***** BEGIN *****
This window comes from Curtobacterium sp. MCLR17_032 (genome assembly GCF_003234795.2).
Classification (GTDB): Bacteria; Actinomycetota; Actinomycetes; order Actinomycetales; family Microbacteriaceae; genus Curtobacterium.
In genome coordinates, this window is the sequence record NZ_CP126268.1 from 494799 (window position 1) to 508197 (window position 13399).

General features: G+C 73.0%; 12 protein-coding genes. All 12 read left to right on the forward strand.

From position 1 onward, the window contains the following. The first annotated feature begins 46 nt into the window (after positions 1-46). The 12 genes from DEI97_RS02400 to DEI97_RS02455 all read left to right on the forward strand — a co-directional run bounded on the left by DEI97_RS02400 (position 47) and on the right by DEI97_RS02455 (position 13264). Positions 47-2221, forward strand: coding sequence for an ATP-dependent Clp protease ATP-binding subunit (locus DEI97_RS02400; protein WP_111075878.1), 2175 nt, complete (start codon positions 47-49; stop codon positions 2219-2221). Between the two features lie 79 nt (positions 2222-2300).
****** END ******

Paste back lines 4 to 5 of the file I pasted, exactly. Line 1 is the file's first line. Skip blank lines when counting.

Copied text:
General features: G+C 73.0%; 12 protein-coding genes. All 12 read left to right on the forward strand.

From position 1 onward, the window contains the following. The first annotated feature begins 46 nt into the window (after positions 1-46). The 12 genes from DEI97_RS02400 to DEI97_RS02455 all read left to right on the forward strand — a co-directional run bounded on the left by DEI97_RS02400 (position 47) and on the right by DEI97_RS02455 (position 13264). Positions 47-2221, forward strand: coding sequence for an ATP-dependent Clp protease ATP-binding subunit (locus DEI97_RS02400; protein WP_111075878.1), 2175 nt, complete (start codon positions 47-49; stop codon positions 2219-2221). Between the two features lie 79 nt (positions 2222-2300).